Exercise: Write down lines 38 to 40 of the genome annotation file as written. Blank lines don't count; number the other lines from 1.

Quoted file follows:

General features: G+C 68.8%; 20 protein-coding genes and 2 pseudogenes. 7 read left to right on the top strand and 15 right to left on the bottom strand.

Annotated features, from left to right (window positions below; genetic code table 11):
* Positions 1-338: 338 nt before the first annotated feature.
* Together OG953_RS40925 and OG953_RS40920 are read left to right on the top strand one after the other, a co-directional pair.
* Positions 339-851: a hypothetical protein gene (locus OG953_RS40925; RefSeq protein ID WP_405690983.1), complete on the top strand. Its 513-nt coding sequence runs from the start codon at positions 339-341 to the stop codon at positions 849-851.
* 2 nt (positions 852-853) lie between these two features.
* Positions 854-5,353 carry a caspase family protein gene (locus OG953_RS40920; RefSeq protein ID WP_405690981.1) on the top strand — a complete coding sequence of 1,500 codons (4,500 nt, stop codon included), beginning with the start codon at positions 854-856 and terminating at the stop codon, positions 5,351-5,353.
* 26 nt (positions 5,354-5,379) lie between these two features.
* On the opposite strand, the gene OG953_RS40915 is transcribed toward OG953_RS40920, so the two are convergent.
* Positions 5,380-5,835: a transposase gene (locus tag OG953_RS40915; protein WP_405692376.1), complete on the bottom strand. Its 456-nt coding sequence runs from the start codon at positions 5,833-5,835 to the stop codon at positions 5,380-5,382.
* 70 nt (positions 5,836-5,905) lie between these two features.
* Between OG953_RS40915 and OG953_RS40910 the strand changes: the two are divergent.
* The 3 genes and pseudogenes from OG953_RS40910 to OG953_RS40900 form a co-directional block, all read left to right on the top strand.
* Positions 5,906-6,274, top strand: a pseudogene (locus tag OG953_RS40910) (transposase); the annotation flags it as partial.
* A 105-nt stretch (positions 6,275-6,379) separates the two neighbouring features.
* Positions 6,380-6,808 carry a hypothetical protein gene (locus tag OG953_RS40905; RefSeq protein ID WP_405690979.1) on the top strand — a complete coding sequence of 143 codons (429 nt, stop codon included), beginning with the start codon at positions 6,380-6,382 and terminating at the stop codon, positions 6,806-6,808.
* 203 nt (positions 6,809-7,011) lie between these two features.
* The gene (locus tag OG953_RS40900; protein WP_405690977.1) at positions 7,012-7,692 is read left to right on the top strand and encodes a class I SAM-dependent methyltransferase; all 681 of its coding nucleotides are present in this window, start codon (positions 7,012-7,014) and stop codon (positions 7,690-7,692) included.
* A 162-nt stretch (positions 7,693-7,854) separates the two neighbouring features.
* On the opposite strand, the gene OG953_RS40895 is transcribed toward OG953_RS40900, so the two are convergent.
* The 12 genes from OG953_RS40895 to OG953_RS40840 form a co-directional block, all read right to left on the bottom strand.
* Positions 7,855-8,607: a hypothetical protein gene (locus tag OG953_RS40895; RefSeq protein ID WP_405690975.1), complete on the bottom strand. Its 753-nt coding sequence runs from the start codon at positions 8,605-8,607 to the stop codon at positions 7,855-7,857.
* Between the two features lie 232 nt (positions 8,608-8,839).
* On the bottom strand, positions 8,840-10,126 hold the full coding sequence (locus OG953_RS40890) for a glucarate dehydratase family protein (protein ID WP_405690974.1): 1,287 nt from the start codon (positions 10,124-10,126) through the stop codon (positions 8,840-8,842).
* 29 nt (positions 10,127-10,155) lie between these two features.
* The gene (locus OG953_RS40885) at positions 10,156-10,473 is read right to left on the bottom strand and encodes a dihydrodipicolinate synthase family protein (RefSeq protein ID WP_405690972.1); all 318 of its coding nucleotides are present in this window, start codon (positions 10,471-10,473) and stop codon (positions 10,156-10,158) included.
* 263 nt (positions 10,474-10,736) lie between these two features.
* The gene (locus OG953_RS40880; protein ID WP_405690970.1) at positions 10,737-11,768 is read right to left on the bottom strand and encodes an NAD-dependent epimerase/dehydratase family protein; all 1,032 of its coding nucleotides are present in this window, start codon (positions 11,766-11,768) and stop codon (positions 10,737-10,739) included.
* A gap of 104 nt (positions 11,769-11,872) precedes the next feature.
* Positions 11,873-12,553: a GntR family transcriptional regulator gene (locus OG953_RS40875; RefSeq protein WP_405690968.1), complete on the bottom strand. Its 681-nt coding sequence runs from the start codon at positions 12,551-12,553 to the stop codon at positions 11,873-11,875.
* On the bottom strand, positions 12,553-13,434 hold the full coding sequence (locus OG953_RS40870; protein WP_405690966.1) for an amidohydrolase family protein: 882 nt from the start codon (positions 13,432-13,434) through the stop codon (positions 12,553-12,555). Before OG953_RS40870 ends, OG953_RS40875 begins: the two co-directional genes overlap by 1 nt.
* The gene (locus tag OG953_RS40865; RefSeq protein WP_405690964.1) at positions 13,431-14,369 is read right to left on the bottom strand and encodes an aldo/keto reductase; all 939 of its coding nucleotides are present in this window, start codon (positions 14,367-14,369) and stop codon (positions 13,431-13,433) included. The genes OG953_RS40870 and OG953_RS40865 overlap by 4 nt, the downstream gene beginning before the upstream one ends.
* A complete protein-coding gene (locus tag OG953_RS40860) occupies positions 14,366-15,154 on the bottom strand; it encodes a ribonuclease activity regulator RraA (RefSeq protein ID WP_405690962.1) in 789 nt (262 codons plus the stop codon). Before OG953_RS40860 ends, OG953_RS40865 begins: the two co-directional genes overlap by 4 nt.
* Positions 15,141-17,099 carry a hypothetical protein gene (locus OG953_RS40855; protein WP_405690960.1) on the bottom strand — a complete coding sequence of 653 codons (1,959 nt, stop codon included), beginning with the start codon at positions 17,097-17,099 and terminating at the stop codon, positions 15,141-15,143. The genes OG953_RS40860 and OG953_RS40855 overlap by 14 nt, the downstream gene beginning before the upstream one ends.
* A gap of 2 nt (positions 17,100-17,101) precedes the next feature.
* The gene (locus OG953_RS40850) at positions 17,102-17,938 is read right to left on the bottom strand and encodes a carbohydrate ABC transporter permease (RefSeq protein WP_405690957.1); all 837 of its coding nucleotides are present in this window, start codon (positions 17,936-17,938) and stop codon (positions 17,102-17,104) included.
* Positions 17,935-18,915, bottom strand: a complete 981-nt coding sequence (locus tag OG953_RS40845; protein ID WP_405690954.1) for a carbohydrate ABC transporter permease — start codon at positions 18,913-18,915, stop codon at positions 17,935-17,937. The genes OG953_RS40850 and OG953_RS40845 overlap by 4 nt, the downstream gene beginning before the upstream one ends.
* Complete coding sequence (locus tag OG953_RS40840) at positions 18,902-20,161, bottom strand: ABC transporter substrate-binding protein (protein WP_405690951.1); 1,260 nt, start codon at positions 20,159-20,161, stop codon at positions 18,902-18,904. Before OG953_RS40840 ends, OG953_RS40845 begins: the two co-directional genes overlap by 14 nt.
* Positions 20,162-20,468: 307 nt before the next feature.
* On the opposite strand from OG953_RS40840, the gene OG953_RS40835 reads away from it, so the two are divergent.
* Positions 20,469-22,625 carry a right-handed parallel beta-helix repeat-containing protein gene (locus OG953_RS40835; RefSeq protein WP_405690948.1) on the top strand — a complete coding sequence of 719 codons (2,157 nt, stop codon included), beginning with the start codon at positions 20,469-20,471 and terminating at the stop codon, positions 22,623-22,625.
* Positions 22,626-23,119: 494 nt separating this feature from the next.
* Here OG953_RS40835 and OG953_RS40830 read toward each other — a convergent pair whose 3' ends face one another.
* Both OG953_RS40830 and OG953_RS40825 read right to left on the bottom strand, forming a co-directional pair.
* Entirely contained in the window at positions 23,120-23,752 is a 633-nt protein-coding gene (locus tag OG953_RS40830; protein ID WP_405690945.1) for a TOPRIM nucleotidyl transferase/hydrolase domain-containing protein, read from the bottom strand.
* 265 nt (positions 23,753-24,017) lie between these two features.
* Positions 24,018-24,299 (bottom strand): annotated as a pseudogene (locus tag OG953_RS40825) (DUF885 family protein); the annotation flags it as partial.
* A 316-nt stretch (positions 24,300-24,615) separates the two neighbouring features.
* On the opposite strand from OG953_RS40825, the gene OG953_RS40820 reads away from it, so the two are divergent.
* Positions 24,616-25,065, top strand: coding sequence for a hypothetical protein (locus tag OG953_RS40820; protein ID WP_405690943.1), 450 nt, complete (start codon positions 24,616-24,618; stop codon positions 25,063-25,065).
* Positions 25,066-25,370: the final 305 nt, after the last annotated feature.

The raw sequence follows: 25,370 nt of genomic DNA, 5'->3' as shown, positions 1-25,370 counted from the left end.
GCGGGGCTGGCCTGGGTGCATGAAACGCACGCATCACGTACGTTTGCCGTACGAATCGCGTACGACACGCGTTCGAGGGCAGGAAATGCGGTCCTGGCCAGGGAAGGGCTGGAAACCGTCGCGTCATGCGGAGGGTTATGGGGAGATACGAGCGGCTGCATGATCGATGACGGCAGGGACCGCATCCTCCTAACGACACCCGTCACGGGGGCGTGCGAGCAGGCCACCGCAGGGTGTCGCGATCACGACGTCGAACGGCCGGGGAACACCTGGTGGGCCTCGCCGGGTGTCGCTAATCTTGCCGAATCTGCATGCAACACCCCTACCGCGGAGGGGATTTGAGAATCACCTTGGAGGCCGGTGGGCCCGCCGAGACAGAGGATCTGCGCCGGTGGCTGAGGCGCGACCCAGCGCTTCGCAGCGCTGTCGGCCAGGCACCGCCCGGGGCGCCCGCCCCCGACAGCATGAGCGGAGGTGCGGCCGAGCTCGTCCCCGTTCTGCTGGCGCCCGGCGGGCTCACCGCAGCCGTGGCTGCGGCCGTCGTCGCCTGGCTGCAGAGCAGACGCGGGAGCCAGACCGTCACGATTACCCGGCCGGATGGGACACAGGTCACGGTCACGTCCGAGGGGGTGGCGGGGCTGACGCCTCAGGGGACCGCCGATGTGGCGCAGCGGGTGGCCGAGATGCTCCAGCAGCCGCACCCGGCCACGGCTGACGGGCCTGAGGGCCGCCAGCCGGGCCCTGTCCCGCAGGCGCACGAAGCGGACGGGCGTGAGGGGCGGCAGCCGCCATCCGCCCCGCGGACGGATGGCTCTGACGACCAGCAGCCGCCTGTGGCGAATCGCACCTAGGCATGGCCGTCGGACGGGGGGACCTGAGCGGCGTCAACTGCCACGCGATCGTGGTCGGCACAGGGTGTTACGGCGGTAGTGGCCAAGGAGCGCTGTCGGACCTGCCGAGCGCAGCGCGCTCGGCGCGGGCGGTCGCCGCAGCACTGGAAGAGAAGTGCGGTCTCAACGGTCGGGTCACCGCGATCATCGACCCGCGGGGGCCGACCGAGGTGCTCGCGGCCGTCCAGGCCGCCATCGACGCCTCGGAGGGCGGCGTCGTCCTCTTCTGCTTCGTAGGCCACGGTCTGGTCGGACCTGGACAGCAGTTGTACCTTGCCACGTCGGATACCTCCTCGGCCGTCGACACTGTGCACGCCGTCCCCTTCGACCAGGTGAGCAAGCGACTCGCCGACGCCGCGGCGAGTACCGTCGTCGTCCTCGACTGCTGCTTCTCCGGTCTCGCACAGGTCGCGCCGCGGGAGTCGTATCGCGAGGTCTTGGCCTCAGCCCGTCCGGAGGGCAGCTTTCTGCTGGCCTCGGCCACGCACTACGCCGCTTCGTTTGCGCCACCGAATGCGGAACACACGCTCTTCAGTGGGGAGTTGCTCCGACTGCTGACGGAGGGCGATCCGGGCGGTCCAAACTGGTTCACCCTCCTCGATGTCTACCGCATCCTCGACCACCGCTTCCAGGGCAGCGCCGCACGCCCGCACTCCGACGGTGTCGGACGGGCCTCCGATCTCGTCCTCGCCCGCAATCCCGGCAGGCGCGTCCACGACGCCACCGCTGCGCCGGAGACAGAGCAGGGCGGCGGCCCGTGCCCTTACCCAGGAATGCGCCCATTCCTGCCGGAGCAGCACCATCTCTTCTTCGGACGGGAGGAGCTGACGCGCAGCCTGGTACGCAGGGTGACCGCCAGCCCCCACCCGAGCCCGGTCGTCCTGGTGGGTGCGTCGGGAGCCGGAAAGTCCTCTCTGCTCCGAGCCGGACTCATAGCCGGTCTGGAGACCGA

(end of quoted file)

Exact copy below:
* Complete coding sequence (locus tag OG953_RS40840) at positions 18,902-20,161, bottom strand: ABC transporter substrate-binding protein (protein WP_405690951.1); 1,260 nt, start codon at positions 20,159-20,161, stop codon at positions 18,902-18,904. Before OG953_RS40840 ends, OG953_RS40845 begins: the two co-directional genes overlap by 14 nt.
* Positions 20,162-20,468: 307 nt before the next feature.
* On the opposite strand from OG953_RS40840, the gene OG953_RS40835 reads away from it, so the two are divergent.